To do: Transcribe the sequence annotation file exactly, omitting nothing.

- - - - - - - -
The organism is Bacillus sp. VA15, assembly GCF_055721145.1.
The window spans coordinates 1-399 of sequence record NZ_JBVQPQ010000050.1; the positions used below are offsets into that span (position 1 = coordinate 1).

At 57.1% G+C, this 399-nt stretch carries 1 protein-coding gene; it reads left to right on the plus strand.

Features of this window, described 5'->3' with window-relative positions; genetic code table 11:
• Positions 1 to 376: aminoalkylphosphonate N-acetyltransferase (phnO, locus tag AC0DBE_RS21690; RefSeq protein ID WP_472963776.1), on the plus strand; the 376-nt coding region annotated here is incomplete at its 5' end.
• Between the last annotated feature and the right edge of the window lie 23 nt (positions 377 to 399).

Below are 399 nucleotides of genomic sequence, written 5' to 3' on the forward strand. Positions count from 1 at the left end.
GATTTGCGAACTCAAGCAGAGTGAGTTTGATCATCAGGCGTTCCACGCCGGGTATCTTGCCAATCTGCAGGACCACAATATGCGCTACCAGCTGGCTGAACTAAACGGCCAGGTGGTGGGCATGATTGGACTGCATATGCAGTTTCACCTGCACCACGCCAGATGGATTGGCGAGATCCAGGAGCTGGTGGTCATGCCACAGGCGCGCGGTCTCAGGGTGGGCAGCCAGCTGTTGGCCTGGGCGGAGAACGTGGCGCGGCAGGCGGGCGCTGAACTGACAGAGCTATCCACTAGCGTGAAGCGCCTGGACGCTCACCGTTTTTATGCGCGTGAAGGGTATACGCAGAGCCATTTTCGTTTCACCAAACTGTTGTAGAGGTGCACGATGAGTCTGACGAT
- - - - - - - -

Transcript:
The organism is Bacillus sp. VA15, assembly GCF_055721145.1.
The window spans coordinates 1-399 of sequence record NZ_JBVQPQ010000050.1; the positions used below are offsets into that span (position 1 = coordinate 1).

At 57.1% G+C, this 399-nt stretch carries 1 protein-coding gene; it reads left to right on the plus strand.

Features of this window, described 5'->3' with window-relative positions; genetic code table 11:
• Positions 1 to 376: aminoalkylphosphonate N-acetyltransferase (phnO, locus tag AC0DBE_RS21690; RefSeq protein ID WP_472963776.1), on the plus strand; the 376-nt coding region annotated here is incomplete at its 5' end.
• Between the last annotated feature and the right edge of the window lie 23 nt (positions 377 to 399).

Below are 399 nucleotides of genomic sequence, written 5' to 3' on the forward strand. Positions count from 1 at the left end.
GATTTGCGAACTCAAGCAGAGTGAGTTTGATCATCAGGCGTTCCACGCCGGGTATCTTGCCAATCTGCAGGACCACAATATGCGCTACCAGCTGGCTGAACTAAACGGCCAGGTGGTGGGCATGATTGGACTGCATATGCAGTTTCACCTGCACCACGCCAGATGGATTGGCGAGATCCAGGAGCTGGTGGTCATGCCACAGGCGCGCGGTCTCAGGGTGGGCAGCCAGCTGTTGGCCTGGGCGGAGAACGTGGCGCGGCAGGCGGGCGCTGAACTGACAGAGCTATCCACTAGCGTGAAGCGCCTGGACGCTCACCGTTTTTATGCGCGTGAAGGGTATACGCAGAGCCATTTTCGTTTCACCAAACTGTTGTAGAGGTGCACGATGAGTCTGACGAT